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Elizabeth Conant is a musician, music teacher and blogger who lives in upstate New York. This was first published by the Chicago Tribune.
After having my son almost 19 years ago, I pretty much checked out of pop culture in favor of being a full-time mother. So when I heard of drummer Taylor Hawkins’ death, I wasn’t hit hard the way so many of my friends and fellow musicians had been. What did bother me were the headlines that told us “10 different substances” had been found in his body. The implication was tawdry and disrespectful; it was sensationalistic language that didn’t demand a back story. It basically left readers with the takeaway that this was just another sad and perhaps unremarkable casualty of rock ’n’ roll. Who needed to read further? Not having any previous sentiment for the man, I was surprised at how offended I was by these cheap headlines. There had to be more to the story.
Indeed, there was.
I read the Rolling Stone interview with Hawkins from last June. Despite his expletive-rich responses, he revealed himself to be soft and vulnerable on the inside. I recognized in Hawkins an aspect of myself. I saw this tender fallibility in many of my friends, too. This man was simply trying to do his job, just trying to get through. Imagine a musician playing huge arenas who must fight his fear to even be on that stage! There’s no place to hide. All he can do is power through it. Or medicate through it. A human does what he or she must, simply in order to get through.
It’s so easy to be star-struck. I’ve met a number of famous people, some who inspired me to offer up inane fan banter and some who later became known to me in human and intimate ways. You can feel their energy, their focus and perhaps you sense that they are existing in another sort of world. But at the same time, one must always remember that people of elevated visibility are not gods or goddesses. They are humans. And they are also just doing their best to get through.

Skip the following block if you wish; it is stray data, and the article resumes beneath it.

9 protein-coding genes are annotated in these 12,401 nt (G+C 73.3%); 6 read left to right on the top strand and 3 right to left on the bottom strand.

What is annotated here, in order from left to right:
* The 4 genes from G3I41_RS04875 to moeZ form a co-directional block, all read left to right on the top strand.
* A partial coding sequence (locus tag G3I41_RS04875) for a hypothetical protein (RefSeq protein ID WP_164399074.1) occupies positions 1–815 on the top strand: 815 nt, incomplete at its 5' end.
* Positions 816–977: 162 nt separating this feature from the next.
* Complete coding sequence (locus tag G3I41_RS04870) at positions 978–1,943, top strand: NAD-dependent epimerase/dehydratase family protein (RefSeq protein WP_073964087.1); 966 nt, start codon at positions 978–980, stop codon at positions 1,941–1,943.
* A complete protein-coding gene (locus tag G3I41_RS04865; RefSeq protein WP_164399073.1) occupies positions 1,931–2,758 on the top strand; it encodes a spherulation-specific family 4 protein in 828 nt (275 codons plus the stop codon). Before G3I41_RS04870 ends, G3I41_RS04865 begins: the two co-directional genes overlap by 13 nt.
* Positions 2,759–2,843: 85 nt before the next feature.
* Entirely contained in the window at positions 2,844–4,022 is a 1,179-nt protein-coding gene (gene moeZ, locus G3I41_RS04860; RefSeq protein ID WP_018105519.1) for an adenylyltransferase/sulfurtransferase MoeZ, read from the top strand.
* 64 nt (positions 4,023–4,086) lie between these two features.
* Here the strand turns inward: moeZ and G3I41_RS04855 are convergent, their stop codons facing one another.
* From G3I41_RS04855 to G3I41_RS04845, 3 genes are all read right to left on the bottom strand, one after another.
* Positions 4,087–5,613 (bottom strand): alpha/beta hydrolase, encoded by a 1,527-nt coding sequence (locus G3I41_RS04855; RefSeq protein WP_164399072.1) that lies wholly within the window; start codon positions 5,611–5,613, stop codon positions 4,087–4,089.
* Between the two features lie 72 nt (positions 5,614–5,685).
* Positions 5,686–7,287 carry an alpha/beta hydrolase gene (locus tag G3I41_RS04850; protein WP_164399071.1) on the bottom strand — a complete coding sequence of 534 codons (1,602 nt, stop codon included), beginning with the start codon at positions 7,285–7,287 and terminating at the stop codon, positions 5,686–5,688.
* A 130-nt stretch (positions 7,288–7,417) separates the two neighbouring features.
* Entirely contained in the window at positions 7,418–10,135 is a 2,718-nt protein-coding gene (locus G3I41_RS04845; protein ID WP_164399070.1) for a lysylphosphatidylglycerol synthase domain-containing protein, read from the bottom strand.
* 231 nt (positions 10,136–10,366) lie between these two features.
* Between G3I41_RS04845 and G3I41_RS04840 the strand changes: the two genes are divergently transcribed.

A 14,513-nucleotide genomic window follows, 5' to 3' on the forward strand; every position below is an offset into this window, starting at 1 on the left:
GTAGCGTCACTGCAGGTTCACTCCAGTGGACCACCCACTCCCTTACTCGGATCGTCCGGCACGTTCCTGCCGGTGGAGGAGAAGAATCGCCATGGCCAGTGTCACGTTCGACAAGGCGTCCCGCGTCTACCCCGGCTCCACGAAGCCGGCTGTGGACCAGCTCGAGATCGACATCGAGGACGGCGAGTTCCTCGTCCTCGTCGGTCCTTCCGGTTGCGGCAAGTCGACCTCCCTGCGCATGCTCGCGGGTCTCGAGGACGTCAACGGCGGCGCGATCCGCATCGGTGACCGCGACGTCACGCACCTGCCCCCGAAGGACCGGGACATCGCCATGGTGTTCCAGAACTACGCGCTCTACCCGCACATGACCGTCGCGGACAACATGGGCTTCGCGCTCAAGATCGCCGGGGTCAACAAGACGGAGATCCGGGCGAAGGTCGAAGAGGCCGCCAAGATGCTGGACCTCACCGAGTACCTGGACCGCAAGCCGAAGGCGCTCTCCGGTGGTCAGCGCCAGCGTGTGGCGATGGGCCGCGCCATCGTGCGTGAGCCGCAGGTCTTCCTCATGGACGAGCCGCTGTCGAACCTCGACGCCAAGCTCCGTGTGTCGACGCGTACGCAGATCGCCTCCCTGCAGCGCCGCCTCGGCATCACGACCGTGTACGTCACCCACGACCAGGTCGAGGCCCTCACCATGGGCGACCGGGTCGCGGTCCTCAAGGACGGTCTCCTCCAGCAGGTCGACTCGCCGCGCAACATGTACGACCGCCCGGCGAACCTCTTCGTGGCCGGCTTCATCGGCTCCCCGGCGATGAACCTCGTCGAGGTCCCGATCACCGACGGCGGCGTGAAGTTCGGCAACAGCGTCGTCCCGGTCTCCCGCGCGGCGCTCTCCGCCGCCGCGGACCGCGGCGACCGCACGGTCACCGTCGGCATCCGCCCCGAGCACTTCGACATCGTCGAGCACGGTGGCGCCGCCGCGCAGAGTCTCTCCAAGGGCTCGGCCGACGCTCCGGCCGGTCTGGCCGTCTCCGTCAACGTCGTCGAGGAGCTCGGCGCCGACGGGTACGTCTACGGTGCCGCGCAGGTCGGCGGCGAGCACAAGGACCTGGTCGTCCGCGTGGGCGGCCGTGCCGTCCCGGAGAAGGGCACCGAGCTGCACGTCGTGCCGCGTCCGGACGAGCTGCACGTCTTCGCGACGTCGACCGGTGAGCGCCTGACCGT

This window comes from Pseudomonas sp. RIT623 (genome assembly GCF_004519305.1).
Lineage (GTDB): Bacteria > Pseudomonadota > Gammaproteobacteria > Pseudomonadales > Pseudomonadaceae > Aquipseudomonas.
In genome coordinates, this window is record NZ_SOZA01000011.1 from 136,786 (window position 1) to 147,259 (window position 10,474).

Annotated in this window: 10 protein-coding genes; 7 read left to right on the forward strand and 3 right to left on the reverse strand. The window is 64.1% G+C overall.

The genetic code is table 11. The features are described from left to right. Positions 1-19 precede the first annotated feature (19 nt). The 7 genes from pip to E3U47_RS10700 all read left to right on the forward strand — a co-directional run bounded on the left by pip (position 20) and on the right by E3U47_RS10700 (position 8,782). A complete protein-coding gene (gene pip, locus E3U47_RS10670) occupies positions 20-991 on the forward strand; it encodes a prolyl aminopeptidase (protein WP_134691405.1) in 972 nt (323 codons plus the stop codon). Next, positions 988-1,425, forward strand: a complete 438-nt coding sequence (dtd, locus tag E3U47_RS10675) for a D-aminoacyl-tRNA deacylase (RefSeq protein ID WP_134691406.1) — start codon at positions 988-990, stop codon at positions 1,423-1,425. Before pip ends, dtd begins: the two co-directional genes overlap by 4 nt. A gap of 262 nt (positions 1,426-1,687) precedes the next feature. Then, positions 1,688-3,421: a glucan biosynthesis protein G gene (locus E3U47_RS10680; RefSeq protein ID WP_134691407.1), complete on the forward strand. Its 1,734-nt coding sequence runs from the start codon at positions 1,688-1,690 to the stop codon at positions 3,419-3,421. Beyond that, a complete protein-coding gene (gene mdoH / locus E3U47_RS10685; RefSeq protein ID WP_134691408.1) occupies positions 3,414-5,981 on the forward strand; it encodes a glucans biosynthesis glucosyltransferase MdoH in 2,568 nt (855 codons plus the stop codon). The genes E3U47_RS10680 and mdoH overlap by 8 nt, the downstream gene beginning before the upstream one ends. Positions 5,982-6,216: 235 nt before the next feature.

My father was a harpsichordist of some note. His esteemed career took him to many stages in many countries. As a child, I would see him as two men: the fellow who shuffled around the house in his slippers and bathrobe, doting on his beloved cats, and that other man, the one who wore a white bow tie, tux and tails, who warmly received us backstage, the gentleman who greeted fellow musicians in French or German.
When I visited people in the early music circles, they knew who my father was. It was a point of pride for me, but it also gave me instant credibility and just a hint of my own star power by proximity. What I did not know about my father until just a few years ago was that he struggled with stage fright. From what I know through my experiences and what I’ve pieced together from anecdotes told about him many years later, I’ve come to suspect that I may have inherited a predisposition for depression and panic from him. My famous yet fearful father.
It’s the humanity of this fellow Hawkins that endears him to me. It’s the fact that he was not an irresponsible or reckless person, but rather a man dealing with recovery, with fame, with stress. Such a potent mix of things — a situation that few of us can understand. That this man dealt with insecurities and fear — even when he was at such a high level of fame and accomplishment — is a testament to the emotional frailty that is present in all of us.
None of us is the person we would have the world believe we are.
Let’s try to realize that there is so much more to every story than we will ever see. We need to trust that no one is having an easy time of it; this is a hard planet. Human beings are all doing the best they can, just to get through.
Be an attentive and forgiving audience; everyone is putting on the best show they possibly can.